What Does SNF Mean? It's Secret Code For Nursing Homes With Nurses.

Here's how Medicare works.  Grandma gets admitted to the hospital for an emphysema attack.   Grandma stays for a few days  getting medical therapies.   Every day grandma is hospitalized she gets weaker and weaker and weaker.  It has now been four days and grandma is ready to go back home to smoke, but she's too weak to hold her own cigarette.  So where is grandma supposed to go?

It used to be that grandma went to stay with her family until she was well enough to go home.  Now we have the Medicare National Bank picking up the tab.  They'll pay up to 100 days a year of room and board and therapies at a nursing home if grandma has at least a three midnight hospital admission in the prior thirty days.

They call it a skilled nursing facility, often referred to as a SNF, sniff or nursing home.   How convenient.  It's a nursing home;  A place with nurses.  In fact, they're so proud they have skilled nurses, they put that right in the beginning of the title.   I find it odd that Medicare would differentiate between nursing homes with skilled nurses and those with just nurses.  I don't know about you, but if I'm going to a nursing home, I want my nurses to show up with my dinner tray and a skill set the size of Texas.

Tell a patient they're going to a nursing home after hospital discharge and they'll likely refuse.  But, have social workers come in and tell them that Medicare will pay 100% of all charges for up to 100 days of rehab and we usually families calling non stop to convince granny to get her free room and board.  For that small subset of patients who adamantly refuse to go to a SNF, they cannot be forced to go if they have the capacity to make their own medical decisions.  So quit telling them they have no choice. 

This is pretty much the truth however you try and slice  it up to serve to the American people.   I'd say probably 90% of my patients don't need rehab.  They need time.  Oh yeah.  And they need a relative to step up to the plate and be there for them.  But no, we have Medicare, the source of all that is free and great and wonderful.  It's the perfect family out.

Unfortunately, things are changing.  Medicare simply can't continue to pay for what it has in the past.  Unless you're a physician assistant who doesn't understand what SNF really is:  Medicare funded nursing home tax payer theft.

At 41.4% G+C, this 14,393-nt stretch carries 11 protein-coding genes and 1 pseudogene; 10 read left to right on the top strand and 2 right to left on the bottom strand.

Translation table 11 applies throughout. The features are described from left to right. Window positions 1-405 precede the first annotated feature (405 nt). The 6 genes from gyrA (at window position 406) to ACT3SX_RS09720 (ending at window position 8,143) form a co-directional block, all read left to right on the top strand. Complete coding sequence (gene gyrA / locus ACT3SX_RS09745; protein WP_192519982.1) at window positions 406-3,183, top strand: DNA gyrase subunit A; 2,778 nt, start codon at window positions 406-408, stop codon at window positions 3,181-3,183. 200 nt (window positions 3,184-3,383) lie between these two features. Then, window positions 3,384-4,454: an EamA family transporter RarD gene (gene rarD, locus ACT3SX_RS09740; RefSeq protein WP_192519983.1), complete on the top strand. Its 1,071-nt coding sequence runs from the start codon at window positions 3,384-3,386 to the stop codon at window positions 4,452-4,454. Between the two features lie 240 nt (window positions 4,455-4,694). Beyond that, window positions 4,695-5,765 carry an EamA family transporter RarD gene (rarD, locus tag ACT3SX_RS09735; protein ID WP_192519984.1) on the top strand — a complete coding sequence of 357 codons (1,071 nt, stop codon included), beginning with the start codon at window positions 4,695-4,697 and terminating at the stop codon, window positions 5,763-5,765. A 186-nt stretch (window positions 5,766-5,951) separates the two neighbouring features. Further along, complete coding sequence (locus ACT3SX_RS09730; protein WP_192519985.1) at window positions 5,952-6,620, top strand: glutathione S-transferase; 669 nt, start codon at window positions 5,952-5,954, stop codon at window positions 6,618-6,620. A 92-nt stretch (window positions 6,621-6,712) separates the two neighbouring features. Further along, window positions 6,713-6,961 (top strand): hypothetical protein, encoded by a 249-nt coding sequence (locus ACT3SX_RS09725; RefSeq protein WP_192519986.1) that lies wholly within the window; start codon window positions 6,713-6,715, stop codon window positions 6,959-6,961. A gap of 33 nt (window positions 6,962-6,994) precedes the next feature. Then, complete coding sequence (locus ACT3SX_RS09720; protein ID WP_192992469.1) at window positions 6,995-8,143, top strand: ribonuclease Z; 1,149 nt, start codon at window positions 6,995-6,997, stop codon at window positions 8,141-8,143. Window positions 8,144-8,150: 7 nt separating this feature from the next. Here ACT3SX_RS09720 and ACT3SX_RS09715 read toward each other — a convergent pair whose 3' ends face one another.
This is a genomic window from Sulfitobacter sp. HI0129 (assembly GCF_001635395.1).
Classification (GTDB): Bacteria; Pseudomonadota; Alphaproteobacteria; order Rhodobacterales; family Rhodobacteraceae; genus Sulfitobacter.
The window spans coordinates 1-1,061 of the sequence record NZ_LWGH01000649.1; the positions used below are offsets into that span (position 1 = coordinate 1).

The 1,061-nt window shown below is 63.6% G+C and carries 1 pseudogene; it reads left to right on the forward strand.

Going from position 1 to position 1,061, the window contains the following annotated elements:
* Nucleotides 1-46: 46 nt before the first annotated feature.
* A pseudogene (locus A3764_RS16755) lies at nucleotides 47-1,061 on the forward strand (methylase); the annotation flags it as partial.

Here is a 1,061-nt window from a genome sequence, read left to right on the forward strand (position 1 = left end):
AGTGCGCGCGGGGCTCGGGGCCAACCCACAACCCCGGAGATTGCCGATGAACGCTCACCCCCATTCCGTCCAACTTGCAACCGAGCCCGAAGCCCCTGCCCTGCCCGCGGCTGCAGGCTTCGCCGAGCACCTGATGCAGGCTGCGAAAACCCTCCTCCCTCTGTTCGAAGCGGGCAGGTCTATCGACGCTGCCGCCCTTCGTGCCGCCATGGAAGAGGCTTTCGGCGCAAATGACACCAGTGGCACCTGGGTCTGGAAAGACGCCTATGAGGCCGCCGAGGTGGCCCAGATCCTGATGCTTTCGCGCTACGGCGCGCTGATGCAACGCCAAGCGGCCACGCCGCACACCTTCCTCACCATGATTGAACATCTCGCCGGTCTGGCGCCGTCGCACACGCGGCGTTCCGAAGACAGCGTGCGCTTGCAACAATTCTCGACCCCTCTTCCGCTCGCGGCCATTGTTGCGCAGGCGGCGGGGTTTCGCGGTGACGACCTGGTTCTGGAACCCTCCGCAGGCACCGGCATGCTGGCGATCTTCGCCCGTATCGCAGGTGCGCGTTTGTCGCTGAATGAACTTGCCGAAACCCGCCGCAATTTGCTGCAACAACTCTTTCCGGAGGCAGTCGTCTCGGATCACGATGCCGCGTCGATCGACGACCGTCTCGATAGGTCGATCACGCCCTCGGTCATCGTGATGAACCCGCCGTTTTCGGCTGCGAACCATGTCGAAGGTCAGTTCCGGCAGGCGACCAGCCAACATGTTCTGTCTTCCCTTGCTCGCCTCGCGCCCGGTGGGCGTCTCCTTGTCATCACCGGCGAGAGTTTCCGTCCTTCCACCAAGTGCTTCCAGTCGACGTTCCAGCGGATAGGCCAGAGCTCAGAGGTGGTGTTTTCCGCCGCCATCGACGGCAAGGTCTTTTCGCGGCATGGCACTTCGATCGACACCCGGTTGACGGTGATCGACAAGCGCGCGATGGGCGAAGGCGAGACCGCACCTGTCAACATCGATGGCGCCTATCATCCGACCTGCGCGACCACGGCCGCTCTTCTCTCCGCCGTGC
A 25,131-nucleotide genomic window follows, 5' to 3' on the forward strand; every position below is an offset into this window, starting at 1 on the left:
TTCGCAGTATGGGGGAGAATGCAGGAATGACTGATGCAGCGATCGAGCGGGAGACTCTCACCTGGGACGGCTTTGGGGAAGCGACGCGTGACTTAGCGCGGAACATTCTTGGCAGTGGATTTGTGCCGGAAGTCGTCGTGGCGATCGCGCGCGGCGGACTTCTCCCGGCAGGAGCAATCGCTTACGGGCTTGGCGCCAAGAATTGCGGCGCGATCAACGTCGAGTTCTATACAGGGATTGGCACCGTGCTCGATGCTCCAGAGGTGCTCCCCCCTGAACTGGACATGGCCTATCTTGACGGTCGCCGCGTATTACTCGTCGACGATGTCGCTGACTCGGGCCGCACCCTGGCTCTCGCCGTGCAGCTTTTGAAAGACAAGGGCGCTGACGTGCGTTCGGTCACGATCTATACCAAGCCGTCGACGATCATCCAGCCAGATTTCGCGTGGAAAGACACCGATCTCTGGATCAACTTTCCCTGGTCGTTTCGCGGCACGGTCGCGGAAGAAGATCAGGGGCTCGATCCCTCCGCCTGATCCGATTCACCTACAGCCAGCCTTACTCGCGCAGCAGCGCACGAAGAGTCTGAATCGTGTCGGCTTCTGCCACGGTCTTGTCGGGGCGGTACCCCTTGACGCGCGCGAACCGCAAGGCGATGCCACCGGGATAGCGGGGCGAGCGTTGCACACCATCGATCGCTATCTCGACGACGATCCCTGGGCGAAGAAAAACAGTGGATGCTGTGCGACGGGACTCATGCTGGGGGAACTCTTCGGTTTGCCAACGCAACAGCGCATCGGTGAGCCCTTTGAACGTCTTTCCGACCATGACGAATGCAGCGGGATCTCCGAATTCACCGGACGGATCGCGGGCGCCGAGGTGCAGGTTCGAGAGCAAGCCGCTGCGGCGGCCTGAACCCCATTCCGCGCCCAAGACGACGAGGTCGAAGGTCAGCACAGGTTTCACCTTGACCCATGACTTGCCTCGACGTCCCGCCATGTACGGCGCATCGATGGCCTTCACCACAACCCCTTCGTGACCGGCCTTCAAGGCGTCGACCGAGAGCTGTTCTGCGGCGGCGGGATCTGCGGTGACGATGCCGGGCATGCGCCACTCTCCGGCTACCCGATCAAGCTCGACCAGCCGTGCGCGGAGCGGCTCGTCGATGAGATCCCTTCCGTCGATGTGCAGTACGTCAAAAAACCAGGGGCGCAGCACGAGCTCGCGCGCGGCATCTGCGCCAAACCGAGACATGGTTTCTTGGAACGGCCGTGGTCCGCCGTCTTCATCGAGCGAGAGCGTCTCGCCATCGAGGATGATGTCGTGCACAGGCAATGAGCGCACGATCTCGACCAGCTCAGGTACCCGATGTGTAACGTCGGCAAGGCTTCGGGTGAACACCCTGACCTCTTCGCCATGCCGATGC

Physician Assistant:  Hello.  I have a 600 pound woman I'd like to transfer in to you guys.  She's been here at our nursing home  for just over 60 days getting Es En Ef.
Happy's Partner:  Es En Ef?  You mean she's a nursing home patient?
Physician Assistant:  No.  She's here getting Es En Ef.
Happy's Partner:  What do you mean she's getting Es En Ef?  She's 600 pounds.  How much Es En Ef can you do on someone who's 600 pounds.
Physician Assistant:  I don't know.  The chart says she's getting Es En Ef.
Happy's Partner:  Sounds like you have yourself a nursing home patient.
There's really not a fine line between SNF and nursing home.  They are pretty much the same thing.  It's just a matter of who's going to pay for it.   You see, Medicare will pay for the physical, occupational, speech or specialized nursing care if you call it SNF and the patient has at least a three midnight hospital stay in the prior 30 days in their benefit period.   Medicare won't pay for it if you don't.  As a hospitalist, I see how this SNF game is played every day, day after day, year after year, month after month.  It has the opportunity to turn honest doctors into criminals.
Expert Chart Reviewer: Your patient doesn't qualify for inpatient status so they won't be able to go to Sniff.  But, my book of criteria says that if you order Q 4 hour neuro checks and give them some IV blood pressure medication, they'll meet inpatient criteria,  which they need to qualify for skilled nursing.
Welcome the the real world practice of Medicare medicine where it's not about ordering things to get patients better.  It's about ordering things to get someone else to pay it.   Now that my snark filled post is over, feel free to head on over to the official Medicare publication regarding SNF benefits. 

Some of this post is for entertainment purposes only and likely contains humor only understood by those in a health care profession. Read at your own risk. 

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